Tuesday, February 24, 2009

Case of the Mondays, Part II


I got a real job. I've known this for several weeks, but I held off announcing it as long as possible. I start on Monday. I'm rejoining the real world two months earlier than planned—I'll have been off ten months instead of a year—but the perfect opportunity fell in my lap, and, given the economy, I jumped on it. I'm going back to my old biotech job, but as a consultant. So it's a short-term commitment, and I should have more flexibility to continue my writing.

I have mixed feelings about going back to work. I'm excited to be interacting with human beings again, but I still need a few more months to get my book into publishable shape. Overall, though, I'm very satisfied. I accomplished what I set out to do: I've transformed myself into a writer. I've experienced the life of a writer in a way that no school could've taught me. I've written alone and in groups, at the park, in a cafe, on the train, in the middle of the night. I've read a dozen books on writing. I've filled four notebooks and 400 computer pages. I've completed two short stories and drafted several more. And I've written 46 blog posts, and gained a mini-following (thanks readers!).

What did I learn from all this? I've learned that writing is hard. I've learned that writing is easy. I've learned that once it grabs you, it's always there—at work, on vacation, in the shower, at three in the morning. I've discovered that I write faster on the computer, but better by hand. Mornings are ideal for editing and revising, but evenings are best for pure writing, as if my brain needs to be a little tired and loose in order to drop its inhibitions and create. Most importantly, I've learned what happens when I stop distracting myself and just slow down and sit in the present with my thoughts, like I did as a child. Wonderful ideas come that way.

While I won't be writing full time, I have gained enough momentum to continue writing seriously for the rest of my life, and if that fire is the only thing I've taken from this journey, it was well worth it. And yes, I'm going to keep posting to this blog (I might have to change the name to "On quitting my day job to write for ten months and then going back to my day job while continuing to write"). It's one of my favorite times of the week. So I'll keep posting if you keep reading—and probably even if you don't.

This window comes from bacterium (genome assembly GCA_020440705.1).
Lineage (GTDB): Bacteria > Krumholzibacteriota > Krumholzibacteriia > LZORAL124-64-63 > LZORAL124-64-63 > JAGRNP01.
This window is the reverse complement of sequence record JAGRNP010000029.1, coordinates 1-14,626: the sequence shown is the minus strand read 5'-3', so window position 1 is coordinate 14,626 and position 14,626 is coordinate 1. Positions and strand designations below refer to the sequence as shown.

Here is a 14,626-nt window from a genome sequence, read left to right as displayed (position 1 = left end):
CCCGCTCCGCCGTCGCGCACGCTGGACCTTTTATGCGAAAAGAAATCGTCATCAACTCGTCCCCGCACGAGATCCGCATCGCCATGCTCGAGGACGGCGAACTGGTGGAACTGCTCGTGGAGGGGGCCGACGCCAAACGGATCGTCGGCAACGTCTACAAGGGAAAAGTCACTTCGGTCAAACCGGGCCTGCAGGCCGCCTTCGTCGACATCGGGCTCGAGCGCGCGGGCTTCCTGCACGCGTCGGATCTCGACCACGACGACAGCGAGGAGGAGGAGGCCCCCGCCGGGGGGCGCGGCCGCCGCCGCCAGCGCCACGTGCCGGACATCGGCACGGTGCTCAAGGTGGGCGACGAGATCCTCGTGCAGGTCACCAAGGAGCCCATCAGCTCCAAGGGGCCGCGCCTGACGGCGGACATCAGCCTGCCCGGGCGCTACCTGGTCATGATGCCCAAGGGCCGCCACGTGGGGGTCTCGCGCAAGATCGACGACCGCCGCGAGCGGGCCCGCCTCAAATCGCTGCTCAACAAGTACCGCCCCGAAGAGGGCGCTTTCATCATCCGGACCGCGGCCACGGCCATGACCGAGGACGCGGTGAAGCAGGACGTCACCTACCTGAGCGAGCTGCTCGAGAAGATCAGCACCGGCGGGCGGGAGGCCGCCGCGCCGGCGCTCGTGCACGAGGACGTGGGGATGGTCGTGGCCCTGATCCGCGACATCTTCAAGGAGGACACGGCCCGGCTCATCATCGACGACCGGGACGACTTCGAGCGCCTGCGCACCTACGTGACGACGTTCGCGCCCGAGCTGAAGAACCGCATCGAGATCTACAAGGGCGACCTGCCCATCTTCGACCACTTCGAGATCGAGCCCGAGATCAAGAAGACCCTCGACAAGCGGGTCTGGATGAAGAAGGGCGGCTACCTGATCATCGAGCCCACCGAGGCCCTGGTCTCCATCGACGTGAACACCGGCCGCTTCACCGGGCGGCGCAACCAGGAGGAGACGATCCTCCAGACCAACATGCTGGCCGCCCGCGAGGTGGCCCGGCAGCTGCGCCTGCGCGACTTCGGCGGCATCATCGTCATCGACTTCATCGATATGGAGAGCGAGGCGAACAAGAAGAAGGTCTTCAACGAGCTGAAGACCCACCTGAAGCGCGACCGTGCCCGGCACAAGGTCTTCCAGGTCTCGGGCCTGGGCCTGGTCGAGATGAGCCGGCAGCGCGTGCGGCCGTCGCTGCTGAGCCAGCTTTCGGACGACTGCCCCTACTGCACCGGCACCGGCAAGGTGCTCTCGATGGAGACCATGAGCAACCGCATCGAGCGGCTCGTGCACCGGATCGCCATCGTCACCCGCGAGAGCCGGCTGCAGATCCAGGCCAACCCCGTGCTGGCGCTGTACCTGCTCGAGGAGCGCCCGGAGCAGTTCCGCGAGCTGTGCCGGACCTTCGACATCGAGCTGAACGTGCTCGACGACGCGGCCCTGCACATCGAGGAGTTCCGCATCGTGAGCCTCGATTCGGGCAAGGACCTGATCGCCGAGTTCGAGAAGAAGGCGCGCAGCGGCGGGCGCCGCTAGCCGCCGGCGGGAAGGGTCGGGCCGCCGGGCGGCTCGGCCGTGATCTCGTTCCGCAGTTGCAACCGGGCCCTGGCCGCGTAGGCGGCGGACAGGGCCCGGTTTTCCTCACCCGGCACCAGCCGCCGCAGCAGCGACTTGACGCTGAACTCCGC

7 comments:

  1. glad to hear that the blog will continue. would be very interested in reading your short stories and maybe getting your "top 10" reading list of books?

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  2. Just as I look forward to Thursdays for my favorite TV show, I also anticipate Tuesday for Brian's update. The Leaf Blower has become an enjoyable distraction. So glad you will continue to entertain us.

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  3. I am also glad that you will continue blogging. And congratulations on the job! I am the same way, coincidentally, as far as writing faster on the computer but better by hand.

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  4. I wrote my first published novel, In The Dismal Swamp, while I was laid off from my job in 2003. Good luck with your new position. I'm sure you'll keep writing.

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  5. Congratulations on your new job. I will continue to read as long as you continue to write.

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  6. Thanks for the encouragement, everyone. As for the top ten list of books, I've been meaning to post on that topic for a while, but it's such a daunting task to narrow it down to 10. So it's coming...

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  7. Its an incredible journey isn't it? Trying to get published is certainly a hard thing and I applaud you for taking the time to jump in there and give it a full time go. Something I can't do until I get a sale first.

    I've been writing for several years, but never had the ability to quick my job and jump in (kids, wife, etc...they've all gotta eat at some point). But I can also say that working and writing can happen just as well. Just have to give up one something else, like social life, television or other things.

    One thing you might want to try is building your audience by either giving away e-books or podcasting an audio version of your stories. I've found that to be a terrific tool in improving the writing and building an following that'll be there to buy the books when you hit it big. Free marketing at its best. Check out my website for an idea of how its done and let me know if you're interested in giving it a shot.

    Hopefully we'll both hit the published cloud at some point soon. Until then enjoy the ride.

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